Post reprinted with permission from the December, 2015 article in Business in Greater Gainesville Magazine entitled “Why the Heck Did They Name it THAT?”
To hear the stories about how some of the world’s most successful companies came up with their names, it all sounds so easy. Founder Ingvar Kamprad formed the IKEA name by combining his initials, I.K., with the initial letters E and A from the farm and village where he grew up. Internet giant Google took its name from “googol,” the mathematical term for the numeral one followed by 100 zeros. One of the more famous naming moments came about when a colleague of Sir Richard Branson remarked, “We’re complete virgins at business.” And Virgin Airlines was born. But, no matter how simple it all seems, that’s not quite the way it works. Naming and branding a business is a challenging process. Your name needs to attract attention. You need to stand for something.
Recently at Parisleaf, we’ve worked on three very different types of branding projects that included naming. We were charged with:
- Renaming an established restaurant
- Creating a name for a brand-new housing development
- Developing a new name for a high-tech startup business incubator.
Despite the businesses being completely unique to each other, we approach the brand naming process in the same systematic way. Our first step is to figure out what each business really does. Keep in mind that a company is not the products and services it offers but rather the benefits behind them. For example, our restaurant client serves natural food raised in a sustainable manner. What it offers is good healthy food, but the real benefit is that the team is creating a better world, one plate at a time.
Our next step entails defining various categories of things that are related to the business. The new housing development is being constructed in an older, historic part of the city. Therefore, we explored areas like local history, trees, vegetation, nature, culture, weather, bird species, early explorers and Native American tribes. If a word sounds like a good candidate for a name, it goes on the list. Our goal is to create as many names as possible. The more we have, the better shot at finding the right one.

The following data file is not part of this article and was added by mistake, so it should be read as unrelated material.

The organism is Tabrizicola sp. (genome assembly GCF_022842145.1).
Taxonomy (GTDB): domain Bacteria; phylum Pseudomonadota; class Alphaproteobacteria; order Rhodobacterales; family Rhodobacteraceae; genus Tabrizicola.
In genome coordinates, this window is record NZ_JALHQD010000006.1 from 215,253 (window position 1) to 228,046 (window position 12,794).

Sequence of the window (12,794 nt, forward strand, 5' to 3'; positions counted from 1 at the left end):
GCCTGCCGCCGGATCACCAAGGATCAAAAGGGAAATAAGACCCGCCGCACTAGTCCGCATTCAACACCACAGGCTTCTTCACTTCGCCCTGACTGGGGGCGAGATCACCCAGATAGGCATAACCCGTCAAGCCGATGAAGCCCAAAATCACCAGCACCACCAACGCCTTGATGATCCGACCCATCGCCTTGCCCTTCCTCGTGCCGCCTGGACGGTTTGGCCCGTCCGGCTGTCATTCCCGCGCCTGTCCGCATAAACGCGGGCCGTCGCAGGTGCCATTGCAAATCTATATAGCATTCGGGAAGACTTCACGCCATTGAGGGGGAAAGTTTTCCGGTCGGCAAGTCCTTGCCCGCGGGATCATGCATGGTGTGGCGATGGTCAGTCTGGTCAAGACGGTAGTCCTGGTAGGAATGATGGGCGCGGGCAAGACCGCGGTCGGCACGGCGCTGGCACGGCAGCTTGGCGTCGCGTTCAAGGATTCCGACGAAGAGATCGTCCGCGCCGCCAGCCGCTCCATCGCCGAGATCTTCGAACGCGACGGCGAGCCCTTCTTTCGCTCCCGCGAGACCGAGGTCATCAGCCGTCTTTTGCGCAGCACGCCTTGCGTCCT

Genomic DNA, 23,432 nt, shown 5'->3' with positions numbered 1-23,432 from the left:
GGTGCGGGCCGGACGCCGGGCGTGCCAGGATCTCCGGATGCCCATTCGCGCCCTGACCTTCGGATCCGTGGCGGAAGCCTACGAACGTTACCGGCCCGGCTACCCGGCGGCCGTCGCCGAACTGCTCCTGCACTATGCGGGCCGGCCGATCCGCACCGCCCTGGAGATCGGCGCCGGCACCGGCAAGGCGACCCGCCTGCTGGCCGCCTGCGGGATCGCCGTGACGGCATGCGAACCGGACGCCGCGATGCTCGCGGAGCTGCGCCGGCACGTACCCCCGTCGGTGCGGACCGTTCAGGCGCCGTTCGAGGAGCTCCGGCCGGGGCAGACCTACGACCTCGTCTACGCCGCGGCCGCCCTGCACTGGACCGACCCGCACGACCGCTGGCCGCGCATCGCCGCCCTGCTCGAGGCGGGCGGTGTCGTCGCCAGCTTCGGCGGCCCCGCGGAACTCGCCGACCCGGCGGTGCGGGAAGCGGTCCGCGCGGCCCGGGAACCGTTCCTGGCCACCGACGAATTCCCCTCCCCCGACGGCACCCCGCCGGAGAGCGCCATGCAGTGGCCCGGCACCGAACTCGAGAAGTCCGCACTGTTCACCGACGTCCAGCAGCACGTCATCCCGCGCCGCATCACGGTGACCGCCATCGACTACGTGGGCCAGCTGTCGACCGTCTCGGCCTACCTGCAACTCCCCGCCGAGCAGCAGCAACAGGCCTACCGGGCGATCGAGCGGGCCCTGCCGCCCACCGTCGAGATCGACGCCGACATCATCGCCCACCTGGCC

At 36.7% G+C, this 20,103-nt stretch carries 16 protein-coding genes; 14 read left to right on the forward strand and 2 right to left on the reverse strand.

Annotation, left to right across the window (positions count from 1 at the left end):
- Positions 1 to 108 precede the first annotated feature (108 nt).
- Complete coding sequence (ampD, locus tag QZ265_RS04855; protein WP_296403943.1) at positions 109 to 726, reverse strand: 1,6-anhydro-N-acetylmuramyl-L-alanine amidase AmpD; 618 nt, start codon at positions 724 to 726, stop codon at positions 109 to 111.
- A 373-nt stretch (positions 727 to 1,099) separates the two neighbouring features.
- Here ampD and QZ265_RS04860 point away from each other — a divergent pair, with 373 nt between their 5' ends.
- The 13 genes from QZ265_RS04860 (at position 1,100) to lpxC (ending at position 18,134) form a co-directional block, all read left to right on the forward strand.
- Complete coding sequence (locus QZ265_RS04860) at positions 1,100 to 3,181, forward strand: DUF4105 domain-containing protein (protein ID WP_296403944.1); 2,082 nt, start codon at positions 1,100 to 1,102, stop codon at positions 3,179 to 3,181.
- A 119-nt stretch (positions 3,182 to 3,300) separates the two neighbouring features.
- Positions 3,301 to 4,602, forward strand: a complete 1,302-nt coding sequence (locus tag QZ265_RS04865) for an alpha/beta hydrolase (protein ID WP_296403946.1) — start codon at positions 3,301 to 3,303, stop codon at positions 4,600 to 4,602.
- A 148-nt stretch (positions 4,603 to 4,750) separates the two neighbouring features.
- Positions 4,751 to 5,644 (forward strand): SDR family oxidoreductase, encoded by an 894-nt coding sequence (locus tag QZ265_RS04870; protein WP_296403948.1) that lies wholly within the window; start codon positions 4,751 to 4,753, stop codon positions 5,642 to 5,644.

As we narrow down our list of favorites, there are specific things we watch out for:
- By nature, people are more comfortable with things that are familiar. It’s important to be sure a name doesn’t stick simply because it reminds us of something else.
- When exposed to something new, it’s human nature to look for reasons not to like it. We never let the negative lead us to a predictable name solution away from a more interesting one.
- It’s important to get feedback, but it can’t be a democracy. Put a name on an axis that ranges from “boring” to “best ever,” and you’ll end up in the middle trying to please as many people as possible.
- We don’t let ourselves fall in love with one particular name we could lose later to a conflicting trademark or URL. Always pick three or four names to check out thoroughly in case some fall by the wayside in the process.
You also want to do a cursory search to see if the brand name has been trademarked. Start with free resources like Trademarkia.com or USPTO.gov to check and see. If the URL you want is already taken, get creative with your naming. When the electric car maker Tesla couldn’t get “tesla.com,” it went with “teslamotors.com.”
Deciding on a name for your brand or company can’t be a choice between rational and emotional — you always need both. People focus on rational things like, “It’s easy to pronounce,” or “We can get the URL and register the trademark.” But it’s the emotional aspects that will turn a functional name into one that inspires. The stronger the emotional connection, the stronger the belief your customers will have in you.
About Chad Paris
Chad desires to own one of the healthiest agencies in the world, and that goal fuels everything he does. Chad’s role is all about relationships and communication with clients and with the Parisleaf team. Chad’s passion lies in giving back to the community – some may call this networking.